Dev Blog #0 - New project, old foes

This blog post is part of the Project W series. Project W is an unnamed game I'm developing.

It's okay to take a break on everything. Things come and go. But every now and then, there are ideas that are interesting - ideas that you consider worth chasing.

Project W is an idea like that. I've had this idea for the past few days as of writing this, and it's something I haven't seen done before. At the very least, it'll be a great learning experience for me. At best, this game might make it out of the development stages.

So yes, Project W is a game. It's inspired by the indie title Unrailed!, a multiplayer experience about keeping a train going without derailing - except you need to place the tracks yourself. What starts as a fun little roguelike quickly turns into a chaotic, arcady but fun mess. Unrailed! has a, in my opinion, incredibly art style. It's a voxelated side scroller, and gets everything right - just enough to keep your eyes busy, but not too much to be draining. Enough variety to keep you playing for hours - but not too much to not be able to learn quickly. Check it out for yourself.

This lovable chaos inspired me to get back into developing games. And here I am starting this project again. Last game I was working on had development stalled, so I'm back to developing on my own.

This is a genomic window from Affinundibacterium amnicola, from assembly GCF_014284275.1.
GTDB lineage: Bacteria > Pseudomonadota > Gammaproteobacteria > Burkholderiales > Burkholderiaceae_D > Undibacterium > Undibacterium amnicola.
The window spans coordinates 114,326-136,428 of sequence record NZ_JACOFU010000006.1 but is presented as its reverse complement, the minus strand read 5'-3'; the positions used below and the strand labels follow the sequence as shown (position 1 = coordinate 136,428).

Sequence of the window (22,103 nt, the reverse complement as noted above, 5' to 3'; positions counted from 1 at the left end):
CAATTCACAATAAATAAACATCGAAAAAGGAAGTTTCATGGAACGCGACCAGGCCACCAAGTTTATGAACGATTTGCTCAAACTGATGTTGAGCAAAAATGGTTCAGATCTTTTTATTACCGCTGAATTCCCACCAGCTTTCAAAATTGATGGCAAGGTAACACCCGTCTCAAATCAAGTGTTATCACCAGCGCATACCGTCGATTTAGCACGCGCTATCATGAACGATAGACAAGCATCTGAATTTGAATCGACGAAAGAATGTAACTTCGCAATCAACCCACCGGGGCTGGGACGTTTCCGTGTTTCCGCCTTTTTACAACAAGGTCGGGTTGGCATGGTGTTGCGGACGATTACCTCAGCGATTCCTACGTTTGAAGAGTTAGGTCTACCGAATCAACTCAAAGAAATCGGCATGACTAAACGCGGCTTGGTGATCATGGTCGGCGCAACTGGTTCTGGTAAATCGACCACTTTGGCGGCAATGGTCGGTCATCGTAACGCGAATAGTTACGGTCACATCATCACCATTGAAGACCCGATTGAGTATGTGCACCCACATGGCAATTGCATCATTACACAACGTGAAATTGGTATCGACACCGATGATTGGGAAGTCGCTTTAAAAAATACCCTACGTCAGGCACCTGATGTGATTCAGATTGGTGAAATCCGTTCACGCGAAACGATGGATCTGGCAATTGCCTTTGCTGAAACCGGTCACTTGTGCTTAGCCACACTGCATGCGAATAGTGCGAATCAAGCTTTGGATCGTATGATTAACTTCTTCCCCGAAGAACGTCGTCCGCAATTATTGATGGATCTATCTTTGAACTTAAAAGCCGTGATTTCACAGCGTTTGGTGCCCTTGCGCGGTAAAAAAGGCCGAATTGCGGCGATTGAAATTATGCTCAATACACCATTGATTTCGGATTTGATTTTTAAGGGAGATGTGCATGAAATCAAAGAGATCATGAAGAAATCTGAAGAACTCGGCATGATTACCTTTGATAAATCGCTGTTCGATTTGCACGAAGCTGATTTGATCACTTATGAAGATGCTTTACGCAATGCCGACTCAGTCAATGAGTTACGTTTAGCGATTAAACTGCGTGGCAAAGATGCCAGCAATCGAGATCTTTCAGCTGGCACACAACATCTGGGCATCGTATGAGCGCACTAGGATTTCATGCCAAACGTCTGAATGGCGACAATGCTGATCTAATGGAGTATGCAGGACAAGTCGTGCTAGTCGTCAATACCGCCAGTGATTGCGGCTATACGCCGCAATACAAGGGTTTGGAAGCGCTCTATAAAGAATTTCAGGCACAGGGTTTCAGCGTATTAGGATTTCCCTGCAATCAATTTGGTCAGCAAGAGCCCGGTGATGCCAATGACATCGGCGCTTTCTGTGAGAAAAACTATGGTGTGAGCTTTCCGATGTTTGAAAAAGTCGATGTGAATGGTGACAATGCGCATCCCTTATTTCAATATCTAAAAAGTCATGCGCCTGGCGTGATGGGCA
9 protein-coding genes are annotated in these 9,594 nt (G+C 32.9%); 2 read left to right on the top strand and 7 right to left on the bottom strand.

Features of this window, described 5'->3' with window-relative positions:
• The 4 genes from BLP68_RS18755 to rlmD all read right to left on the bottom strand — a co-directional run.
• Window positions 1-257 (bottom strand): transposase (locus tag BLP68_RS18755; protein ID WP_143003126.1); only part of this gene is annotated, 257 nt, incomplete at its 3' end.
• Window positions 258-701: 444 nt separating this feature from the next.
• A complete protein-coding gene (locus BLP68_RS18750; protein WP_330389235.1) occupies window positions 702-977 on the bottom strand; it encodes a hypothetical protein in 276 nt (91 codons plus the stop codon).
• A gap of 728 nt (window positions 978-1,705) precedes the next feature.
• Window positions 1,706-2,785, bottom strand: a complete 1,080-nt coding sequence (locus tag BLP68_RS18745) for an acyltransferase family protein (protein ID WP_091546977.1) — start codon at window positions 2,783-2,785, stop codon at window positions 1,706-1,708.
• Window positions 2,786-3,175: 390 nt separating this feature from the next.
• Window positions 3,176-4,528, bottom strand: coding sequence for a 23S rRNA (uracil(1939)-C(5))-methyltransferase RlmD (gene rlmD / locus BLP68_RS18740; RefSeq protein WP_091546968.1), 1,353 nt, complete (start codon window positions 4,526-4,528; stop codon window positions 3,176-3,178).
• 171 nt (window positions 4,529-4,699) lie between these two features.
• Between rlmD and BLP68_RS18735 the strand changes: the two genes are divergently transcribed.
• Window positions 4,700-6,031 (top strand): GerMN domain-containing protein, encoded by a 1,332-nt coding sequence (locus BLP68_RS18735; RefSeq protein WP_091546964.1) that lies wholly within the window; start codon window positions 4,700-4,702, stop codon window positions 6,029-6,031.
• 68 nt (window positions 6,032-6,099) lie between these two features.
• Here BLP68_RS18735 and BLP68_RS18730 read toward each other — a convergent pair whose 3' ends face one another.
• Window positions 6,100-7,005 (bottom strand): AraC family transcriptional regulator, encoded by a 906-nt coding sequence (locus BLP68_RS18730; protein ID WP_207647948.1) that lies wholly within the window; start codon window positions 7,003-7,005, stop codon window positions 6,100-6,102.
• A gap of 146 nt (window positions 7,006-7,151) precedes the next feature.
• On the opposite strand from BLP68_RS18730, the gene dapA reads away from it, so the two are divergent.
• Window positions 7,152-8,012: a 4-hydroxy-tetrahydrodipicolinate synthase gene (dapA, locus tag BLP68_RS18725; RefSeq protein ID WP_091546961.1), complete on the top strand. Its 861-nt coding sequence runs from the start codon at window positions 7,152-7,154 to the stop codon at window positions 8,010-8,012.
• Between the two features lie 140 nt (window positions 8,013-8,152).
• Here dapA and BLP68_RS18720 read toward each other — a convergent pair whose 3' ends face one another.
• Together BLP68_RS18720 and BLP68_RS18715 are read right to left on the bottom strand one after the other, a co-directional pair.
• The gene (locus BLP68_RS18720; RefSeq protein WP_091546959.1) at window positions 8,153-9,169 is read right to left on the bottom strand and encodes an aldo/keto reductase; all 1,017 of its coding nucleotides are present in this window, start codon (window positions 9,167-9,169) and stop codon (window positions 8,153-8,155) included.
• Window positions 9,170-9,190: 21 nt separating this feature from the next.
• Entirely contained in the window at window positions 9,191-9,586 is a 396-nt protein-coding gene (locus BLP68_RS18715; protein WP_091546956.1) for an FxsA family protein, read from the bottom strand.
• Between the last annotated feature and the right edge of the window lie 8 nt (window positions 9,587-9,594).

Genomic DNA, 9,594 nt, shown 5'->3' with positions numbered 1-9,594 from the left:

Today I was mostly out to aggregate ideas, and that's what I did. Here's what I have to chew on for the next few days:

  • Get the world generation algorithms to work
  • Design some basic models
  • Get some basic gameplay down
  • Refine, rewrite, expand

What might seem like a very short loop is easily the hardest part about getting a game to work. For today, I started working on the world generation.
To be precise, I want to have world generation work somewhat like this:

  • Voroni Diagrams determines biome distribution
  • Perlin determines height maps
  • A simple room algorithm builds dungeons
  • and cellular automata allows procedural models

For now, I was implementing Voroni. However, here's when I came across a small, yet significant problem I need to solve. Can you spot it?
If your guess was "Hey, that map is too small!" then you're partially right. If your guess was "You can't expand the map!"... congratulations!
My current Voroni implementation does not allow for the map to be extensible. However, I've come up with a solution for that.
Interested? Then stick around for the next blog.